Women are better coders – that’s according to a preliminary analysis of bug-fixing suggestions made on GitHub that looked at how many fixes to code were accepted – but that’s only true if they hide their gender.
Contrary to popular views about coding, in the paper ‘Gender bias in open source: Pull request acceptance of women versus men,’ researchers from computer science departments at Cal Poly, San Luis Obispo, and North Carolina State University, found:
Surprisingly, our results show that women’s contributions tend to be accepted more often than men’s. However, when a woman’s gender is identifiable, they are rejected more often. Our results suggest that although women on GitHub may be more competent overall, bias against them exists nonetheless.
“This event was off the charts”
Gary Vaynerchuk was so impressed with TNW Conference 2016 he paused mid-talk to applaud us.
Across the top 10 programming languages, women’s fixes were more likely to be accepted than men’s, but that rate dropped from 72 percent to 62.5 percent, below their male counterparts, when their gender was able to be identified.
As GitHub does not ask people to report gender, the team cross-referenced more than four million user profiles with social media platforms and were able to identify 1.4 million people who had self-identified as either men or women.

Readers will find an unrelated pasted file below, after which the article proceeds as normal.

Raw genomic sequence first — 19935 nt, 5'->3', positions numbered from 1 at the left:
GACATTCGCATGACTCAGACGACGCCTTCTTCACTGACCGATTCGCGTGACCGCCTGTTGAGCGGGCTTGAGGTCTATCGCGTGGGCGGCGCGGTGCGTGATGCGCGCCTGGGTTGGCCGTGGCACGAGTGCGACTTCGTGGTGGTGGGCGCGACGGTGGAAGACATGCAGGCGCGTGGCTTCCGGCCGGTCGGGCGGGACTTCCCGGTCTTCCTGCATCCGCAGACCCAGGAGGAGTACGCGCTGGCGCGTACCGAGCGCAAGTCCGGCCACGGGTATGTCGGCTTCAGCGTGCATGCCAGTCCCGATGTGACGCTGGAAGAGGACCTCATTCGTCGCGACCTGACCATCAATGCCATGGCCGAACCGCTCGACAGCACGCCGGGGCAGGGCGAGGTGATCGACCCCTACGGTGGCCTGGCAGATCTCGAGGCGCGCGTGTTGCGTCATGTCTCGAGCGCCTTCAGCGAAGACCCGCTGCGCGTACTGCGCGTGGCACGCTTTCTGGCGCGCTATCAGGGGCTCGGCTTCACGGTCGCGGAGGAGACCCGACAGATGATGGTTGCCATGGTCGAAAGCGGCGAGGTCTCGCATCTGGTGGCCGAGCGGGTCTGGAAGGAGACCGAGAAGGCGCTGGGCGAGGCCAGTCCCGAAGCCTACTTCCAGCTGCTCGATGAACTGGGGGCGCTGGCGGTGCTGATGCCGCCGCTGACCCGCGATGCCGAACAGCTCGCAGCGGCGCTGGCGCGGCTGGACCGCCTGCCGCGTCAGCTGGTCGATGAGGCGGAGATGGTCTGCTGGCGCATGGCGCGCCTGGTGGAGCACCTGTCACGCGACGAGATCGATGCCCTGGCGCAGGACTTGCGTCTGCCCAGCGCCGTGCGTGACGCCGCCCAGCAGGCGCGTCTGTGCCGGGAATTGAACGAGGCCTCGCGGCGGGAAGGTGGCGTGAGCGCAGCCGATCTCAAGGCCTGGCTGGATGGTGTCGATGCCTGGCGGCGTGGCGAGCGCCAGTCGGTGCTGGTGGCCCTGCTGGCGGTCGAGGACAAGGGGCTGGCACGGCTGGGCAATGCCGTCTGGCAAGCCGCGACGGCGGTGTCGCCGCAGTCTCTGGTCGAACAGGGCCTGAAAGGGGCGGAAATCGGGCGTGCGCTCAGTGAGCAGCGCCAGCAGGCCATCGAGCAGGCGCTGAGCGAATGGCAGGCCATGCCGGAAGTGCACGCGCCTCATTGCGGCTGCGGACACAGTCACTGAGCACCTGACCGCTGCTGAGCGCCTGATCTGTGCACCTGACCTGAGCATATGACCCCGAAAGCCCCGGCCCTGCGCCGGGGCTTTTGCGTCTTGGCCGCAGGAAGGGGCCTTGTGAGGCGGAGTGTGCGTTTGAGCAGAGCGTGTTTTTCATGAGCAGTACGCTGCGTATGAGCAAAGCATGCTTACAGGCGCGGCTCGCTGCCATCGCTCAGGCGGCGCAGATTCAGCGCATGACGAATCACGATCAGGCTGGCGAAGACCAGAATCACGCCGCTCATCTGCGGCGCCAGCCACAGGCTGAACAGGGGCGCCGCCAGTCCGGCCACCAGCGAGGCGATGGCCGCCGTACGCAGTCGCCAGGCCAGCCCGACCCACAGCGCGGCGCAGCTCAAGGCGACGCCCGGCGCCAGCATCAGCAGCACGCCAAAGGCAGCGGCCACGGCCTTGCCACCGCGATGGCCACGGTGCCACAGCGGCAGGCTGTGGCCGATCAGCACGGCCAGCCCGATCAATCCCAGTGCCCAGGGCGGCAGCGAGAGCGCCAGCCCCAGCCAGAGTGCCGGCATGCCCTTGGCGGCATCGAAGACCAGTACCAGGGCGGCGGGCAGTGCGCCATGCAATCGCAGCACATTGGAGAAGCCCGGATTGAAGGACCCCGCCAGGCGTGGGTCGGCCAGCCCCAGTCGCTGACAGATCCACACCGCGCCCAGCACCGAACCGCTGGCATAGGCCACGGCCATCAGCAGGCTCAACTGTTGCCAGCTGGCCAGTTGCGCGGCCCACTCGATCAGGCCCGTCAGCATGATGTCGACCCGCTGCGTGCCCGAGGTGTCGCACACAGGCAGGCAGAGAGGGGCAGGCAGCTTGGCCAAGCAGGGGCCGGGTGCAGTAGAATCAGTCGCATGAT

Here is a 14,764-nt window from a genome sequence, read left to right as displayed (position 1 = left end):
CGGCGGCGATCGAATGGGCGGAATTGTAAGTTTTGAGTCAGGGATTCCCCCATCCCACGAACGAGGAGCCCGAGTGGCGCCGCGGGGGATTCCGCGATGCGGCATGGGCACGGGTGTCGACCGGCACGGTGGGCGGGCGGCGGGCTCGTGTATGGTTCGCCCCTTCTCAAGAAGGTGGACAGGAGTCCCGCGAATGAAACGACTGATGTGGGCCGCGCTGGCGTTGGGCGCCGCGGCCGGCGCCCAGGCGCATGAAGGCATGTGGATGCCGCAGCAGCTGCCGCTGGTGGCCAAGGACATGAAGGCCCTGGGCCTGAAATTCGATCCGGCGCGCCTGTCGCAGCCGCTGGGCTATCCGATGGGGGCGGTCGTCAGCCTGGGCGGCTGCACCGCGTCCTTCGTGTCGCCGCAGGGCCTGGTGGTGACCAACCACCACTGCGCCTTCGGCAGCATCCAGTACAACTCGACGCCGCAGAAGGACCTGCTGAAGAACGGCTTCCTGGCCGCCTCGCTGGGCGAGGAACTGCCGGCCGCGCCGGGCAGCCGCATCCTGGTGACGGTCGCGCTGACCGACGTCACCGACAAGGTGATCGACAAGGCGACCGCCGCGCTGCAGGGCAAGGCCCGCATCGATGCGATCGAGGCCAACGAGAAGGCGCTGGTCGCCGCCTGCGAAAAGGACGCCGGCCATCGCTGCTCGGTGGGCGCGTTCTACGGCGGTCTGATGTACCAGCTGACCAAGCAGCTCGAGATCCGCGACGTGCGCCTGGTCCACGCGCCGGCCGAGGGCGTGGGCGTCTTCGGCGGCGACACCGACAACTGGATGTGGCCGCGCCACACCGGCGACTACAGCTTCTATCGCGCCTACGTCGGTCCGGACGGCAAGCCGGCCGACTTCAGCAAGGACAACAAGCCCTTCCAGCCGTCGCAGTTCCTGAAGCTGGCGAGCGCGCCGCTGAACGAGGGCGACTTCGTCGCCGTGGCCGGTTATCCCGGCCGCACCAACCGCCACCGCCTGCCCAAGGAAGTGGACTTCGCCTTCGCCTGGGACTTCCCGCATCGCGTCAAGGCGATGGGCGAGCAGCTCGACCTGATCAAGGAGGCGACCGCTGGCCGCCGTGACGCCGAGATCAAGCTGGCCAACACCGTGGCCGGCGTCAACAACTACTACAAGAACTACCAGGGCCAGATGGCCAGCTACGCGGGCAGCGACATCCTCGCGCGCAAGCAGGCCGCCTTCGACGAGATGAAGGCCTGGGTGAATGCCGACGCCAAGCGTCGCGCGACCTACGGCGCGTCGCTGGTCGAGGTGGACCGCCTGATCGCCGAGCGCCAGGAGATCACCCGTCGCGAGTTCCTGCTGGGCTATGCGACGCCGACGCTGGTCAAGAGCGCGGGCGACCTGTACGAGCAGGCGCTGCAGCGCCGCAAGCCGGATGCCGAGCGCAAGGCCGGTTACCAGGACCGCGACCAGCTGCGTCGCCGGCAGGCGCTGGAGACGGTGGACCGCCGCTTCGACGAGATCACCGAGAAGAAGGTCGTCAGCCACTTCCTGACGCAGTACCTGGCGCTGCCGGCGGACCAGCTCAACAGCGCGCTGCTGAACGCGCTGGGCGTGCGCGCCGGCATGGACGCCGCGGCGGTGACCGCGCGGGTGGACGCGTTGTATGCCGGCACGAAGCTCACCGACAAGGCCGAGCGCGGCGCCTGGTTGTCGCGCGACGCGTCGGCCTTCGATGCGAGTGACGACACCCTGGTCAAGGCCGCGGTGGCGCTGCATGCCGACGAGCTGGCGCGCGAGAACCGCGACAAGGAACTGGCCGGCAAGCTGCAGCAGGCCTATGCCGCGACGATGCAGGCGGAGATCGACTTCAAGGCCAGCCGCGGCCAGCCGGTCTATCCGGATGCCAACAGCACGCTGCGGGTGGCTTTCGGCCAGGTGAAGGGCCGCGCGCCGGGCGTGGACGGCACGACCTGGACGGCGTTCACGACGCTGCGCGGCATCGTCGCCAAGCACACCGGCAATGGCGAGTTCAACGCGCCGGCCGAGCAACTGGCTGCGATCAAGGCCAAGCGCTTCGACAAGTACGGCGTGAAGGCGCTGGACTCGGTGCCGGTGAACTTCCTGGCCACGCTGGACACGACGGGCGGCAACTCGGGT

Addressing such concerns as ‘are people accepting pull requests just to help out new female coders?’ or ‘are women just making small, obvious changes?’ the team summarized its top six findings:
1. Women are more likely to have pull requests accepted than men
2. Women continue to have high acceptance rates as they gain experience
3. Women’s pull requests are less likely to serve an immediate project need
4. Women’s changes are larger
5. Women’s acceptance rates are higher across programming languages
6. Women have lower acceptance rates as outsiders when they are identifiable as women
The research has yet to be peer-reviewed but has been submitted on PeerJ Preprints, a scholarly publishing site, in order to gather feedback.
Now, will someone PLEASE fix our gender problems in tech firms and with STEM teaching at schools, because it sounds like we’ll all have better products when we do.